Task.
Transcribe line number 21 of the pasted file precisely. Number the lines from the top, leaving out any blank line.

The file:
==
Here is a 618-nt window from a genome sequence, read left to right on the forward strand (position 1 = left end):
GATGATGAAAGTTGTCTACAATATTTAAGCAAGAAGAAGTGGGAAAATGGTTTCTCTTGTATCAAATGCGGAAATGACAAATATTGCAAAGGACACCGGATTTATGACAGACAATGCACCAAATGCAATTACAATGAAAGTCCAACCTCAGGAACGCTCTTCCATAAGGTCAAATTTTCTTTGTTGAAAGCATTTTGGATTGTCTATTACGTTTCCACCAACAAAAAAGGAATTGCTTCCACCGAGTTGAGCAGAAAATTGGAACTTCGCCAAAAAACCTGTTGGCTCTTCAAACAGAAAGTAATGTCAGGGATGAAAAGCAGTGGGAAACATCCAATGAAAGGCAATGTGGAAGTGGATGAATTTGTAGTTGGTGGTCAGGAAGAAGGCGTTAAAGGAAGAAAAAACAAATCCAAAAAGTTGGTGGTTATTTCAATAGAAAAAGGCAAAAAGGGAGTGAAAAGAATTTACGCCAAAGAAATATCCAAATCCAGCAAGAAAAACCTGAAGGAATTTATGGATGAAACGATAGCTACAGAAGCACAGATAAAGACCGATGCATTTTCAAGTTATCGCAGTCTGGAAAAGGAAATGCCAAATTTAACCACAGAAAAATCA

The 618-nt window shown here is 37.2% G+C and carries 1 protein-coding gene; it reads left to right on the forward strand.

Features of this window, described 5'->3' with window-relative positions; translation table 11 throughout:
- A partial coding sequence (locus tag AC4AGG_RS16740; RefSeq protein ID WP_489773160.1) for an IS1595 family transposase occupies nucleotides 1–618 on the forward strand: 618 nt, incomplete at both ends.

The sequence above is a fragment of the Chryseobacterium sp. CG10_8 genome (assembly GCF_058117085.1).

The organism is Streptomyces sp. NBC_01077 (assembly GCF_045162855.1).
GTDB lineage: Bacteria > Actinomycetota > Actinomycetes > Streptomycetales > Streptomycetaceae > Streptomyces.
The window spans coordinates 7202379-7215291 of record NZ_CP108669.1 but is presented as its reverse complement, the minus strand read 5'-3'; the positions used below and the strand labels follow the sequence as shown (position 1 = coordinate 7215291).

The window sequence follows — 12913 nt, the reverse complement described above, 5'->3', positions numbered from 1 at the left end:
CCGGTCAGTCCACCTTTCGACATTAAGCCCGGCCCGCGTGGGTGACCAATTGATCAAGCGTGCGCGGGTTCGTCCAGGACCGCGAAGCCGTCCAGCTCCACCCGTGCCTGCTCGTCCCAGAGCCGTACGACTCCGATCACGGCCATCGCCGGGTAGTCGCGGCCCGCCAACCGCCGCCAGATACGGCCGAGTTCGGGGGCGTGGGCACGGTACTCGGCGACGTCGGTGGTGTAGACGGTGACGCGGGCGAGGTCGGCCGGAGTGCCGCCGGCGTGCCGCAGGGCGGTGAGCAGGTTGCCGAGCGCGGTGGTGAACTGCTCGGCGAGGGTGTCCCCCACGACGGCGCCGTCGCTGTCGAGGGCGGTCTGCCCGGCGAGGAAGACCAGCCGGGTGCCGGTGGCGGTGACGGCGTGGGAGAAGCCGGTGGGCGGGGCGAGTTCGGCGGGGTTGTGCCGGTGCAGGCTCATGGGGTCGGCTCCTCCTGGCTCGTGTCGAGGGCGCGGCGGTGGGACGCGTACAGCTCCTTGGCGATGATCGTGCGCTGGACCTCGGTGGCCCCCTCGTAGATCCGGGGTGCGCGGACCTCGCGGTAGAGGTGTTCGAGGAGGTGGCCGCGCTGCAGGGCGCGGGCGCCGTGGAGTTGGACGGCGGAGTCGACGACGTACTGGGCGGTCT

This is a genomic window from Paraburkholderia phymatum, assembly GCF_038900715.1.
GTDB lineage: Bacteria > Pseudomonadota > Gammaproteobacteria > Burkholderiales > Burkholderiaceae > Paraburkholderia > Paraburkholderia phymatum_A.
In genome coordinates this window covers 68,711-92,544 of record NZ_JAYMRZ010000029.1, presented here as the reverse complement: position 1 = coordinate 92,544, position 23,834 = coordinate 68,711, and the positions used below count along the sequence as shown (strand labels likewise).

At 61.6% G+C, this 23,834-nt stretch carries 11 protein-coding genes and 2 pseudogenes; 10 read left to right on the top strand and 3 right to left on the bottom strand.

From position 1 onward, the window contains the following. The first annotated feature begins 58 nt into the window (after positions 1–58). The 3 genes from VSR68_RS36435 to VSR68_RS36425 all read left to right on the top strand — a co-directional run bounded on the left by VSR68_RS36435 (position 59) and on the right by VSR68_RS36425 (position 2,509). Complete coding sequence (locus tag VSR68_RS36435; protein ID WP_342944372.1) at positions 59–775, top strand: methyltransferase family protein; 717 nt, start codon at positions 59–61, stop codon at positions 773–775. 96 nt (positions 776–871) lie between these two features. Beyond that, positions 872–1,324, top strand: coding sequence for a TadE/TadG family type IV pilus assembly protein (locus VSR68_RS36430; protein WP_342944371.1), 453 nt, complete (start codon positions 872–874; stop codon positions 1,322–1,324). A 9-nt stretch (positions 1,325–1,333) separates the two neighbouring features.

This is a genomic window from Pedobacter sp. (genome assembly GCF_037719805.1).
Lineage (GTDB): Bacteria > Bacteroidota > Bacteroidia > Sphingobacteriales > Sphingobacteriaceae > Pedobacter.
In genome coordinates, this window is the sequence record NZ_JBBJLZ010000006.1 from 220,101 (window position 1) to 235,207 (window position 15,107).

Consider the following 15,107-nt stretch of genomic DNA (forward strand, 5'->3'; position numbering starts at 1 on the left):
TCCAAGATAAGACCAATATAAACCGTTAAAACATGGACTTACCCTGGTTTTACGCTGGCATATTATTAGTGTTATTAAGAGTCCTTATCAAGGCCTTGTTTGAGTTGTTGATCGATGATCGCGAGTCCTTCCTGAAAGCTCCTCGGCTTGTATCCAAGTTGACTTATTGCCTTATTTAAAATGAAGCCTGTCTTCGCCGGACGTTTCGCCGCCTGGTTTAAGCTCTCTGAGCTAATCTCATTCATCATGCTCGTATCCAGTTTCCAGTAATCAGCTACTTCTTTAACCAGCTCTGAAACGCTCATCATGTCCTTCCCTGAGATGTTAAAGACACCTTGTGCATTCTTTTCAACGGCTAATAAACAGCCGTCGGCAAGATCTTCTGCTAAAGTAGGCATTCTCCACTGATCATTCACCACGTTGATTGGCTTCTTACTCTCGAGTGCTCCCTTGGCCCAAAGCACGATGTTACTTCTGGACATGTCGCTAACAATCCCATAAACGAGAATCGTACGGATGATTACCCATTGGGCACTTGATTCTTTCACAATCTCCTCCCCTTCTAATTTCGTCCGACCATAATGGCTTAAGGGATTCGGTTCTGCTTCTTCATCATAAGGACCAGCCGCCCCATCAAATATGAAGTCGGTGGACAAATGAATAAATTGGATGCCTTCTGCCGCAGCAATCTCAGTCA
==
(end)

TCCAAGATAAGACCAATATAAACCGTTAAAACATGGACTTACCCTGGTTTTACGCTGGCATATTATTAGTGTTATTAAGAGTCCTTATCAAGGCCTTGTTTGAGTTGTTGATCGATGATCGCGAGTCCTTCCTGAAAGCTCCTCGGCTTGTATCCAAGTTGACTTATTGCCTTATTTAAAATGAAGCCTGTCTTCGCCGGACGTTTCGCCGCCTGGTTTAAGCTCTCTGAGCTAATCTCATTCATCATGCTCGTATCCAGTTTCCAGTAATCAGCTACTTCTTTAACCAGCTCTGAAACGCTCATCATGTCCTTCCCTGAGATGTTAAAGACACCTTGTGCATTCTTTTCAACGGCTAATAAACAGCCGTCGGCAAGATCTTCTGCTAAAGTAGGCATTCTCCACTGATCATTCACCACGTTGATTGGCTTCTTACTCTCGAGTGCTCCCTTGGCCCAAAGCACGATGTTACTTCTGGACATGTCGCTAACAATCCCATAAACGAGAATCGTACGGATGATTACCCATTGGGCACTTGATTCTTTCACAATCTCCTCCCCTTCTAATTTCGTCCGACCATAATGGCTTAAGGGATTCGGTTCTGCTTCTTCATCATAAGGACCAGCCGCCCCATCAAATATGAAGTCGGTGGACAAATGAATAAATTGGATGCCTTCTGCCGCAGCAATCTCAGTCA